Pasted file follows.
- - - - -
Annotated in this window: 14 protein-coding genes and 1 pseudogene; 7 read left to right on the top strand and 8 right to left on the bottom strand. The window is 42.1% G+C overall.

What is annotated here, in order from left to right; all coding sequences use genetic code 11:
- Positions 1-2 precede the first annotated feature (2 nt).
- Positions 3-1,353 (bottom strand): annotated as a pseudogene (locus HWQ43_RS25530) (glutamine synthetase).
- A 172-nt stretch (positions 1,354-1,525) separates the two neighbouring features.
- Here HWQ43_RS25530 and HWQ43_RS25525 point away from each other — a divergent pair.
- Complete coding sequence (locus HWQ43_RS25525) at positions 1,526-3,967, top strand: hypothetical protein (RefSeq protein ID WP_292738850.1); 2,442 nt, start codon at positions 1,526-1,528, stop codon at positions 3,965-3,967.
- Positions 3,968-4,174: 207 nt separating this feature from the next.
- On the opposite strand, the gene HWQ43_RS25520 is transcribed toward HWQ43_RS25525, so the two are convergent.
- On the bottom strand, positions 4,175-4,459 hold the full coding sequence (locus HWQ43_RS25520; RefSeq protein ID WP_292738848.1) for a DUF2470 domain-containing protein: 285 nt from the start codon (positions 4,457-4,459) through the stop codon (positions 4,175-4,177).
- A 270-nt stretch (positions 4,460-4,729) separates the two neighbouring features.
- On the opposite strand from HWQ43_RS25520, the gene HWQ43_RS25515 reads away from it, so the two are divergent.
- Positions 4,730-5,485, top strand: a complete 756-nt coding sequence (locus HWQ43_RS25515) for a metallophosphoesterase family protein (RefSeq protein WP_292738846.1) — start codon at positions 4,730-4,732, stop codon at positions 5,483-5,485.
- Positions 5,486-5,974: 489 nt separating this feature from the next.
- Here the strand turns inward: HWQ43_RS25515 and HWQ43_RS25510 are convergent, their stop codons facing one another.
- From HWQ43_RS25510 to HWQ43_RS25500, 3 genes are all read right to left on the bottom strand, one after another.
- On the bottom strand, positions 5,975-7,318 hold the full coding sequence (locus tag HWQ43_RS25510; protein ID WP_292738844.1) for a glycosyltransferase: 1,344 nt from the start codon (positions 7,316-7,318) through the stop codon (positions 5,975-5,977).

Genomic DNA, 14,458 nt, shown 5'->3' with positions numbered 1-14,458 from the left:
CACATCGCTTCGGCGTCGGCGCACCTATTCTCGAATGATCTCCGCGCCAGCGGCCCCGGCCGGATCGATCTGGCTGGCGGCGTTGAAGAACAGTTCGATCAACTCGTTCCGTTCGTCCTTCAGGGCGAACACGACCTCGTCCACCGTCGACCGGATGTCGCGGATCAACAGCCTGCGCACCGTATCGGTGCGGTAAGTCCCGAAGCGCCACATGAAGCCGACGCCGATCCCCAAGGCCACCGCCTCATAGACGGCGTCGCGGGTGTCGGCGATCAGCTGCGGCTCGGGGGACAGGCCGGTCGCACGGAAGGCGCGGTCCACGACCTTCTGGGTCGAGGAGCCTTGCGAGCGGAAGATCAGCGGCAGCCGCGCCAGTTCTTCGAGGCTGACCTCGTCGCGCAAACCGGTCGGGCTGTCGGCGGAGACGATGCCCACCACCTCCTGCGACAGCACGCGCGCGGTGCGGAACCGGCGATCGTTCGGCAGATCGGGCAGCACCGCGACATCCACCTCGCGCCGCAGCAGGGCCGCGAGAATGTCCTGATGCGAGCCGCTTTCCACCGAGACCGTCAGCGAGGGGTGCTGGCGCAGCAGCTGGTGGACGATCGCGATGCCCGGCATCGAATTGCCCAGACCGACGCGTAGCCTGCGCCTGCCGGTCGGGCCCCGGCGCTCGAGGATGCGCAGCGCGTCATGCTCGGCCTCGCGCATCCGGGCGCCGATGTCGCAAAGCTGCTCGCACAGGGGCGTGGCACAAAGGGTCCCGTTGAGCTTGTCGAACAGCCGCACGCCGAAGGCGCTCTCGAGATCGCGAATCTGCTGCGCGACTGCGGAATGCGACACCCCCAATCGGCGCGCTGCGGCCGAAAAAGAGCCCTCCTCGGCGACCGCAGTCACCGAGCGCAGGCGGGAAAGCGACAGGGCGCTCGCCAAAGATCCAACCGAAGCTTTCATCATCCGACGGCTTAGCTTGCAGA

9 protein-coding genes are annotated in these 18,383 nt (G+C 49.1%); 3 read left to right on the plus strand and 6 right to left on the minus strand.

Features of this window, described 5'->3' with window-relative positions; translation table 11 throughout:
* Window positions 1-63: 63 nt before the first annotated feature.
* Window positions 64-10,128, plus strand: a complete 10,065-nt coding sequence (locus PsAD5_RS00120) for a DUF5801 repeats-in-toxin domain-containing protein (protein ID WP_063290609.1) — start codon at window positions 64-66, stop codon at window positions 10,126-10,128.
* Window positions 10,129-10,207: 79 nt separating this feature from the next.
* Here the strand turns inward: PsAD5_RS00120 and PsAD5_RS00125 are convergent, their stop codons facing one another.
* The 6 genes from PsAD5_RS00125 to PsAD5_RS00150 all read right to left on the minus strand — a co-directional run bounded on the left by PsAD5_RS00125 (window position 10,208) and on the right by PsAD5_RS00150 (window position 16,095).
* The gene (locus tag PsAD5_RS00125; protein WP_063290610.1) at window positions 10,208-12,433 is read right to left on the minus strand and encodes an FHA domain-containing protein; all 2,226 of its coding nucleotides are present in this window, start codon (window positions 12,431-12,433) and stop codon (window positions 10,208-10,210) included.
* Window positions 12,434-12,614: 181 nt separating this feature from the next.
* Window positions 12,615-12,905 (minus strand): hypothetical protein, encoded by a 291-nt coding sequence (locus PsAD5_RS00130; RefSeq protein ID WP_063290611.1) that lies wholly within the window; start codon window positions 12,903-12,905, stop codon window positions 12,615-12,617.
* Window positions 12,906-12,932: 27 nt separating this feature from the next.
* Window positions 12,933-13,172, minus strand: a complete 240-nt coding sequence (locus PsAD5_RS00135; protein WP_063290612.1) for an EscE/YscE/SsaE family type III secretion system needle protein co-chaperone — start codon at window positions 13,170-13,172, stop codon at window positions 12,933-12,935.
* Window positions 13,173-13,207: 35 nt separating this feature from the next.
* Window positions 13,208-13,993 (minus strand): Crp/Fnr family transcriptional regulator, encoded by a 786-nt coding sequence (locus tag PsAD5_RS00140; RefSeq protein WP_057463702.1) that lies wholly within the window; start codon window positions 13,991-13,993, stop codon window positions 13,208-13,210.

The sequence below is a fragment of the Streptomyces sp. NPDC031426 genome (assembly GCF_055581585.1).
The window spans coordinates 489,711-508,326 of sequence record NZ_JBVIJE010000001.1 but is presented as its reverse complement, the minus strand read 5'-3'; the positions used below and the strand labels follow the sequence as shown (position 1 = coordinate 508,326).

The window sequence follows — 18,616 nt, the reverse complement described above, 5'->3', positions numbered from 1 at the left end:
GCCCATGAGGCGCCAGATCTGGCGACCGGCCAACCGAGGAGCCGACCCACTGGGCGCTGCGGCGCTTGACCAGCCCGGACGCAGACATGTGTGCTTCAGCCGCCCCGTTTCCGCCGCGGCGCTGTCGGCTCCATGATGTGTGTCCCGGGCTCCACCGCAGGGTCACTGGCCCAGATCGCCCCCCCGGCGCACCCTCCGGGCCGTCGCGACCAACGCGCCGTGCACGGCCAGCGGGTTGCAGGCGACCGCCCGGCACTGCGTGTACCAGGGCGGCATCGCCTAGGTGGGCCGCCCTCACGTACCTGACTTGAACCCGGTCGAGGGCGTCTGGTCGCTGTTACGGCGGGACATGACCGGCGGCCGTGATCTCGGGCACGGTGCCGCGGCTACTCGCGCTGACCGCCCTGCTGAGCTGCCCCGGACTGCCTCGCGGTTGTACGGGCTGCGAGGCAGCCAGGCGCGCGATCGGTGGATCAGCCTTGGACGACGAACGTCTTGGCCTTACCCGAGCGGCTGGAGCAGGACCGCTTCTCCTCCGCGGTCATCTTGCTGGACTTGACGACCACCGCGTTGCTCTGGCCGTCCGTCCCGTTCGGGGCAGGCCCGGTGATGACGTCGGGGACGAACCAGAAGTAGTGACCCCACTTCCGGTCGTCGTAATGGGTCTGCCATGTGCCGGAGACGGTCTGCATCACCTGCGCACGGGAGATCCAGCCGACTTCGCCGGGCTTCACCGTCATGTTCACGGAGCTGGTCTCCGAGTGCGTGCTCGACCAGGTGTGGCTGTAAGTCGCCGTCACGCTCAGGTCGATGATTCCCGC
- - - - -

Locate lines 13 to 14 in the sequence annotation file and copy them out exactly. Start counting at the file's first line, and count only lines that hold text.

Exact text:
- Positions 4,730-5,485, top strand: a complete 756-nt coding sequence (locus HWQ43_RS25515) for a metallophosphoesterase family protein (RefSeq protein WP_292738846.1) — start codon at positions 4,730-4,732, stop codon at positions 5,483-5,485.
- Positions 5,486-5,974: 489 nt separating this feature from the next.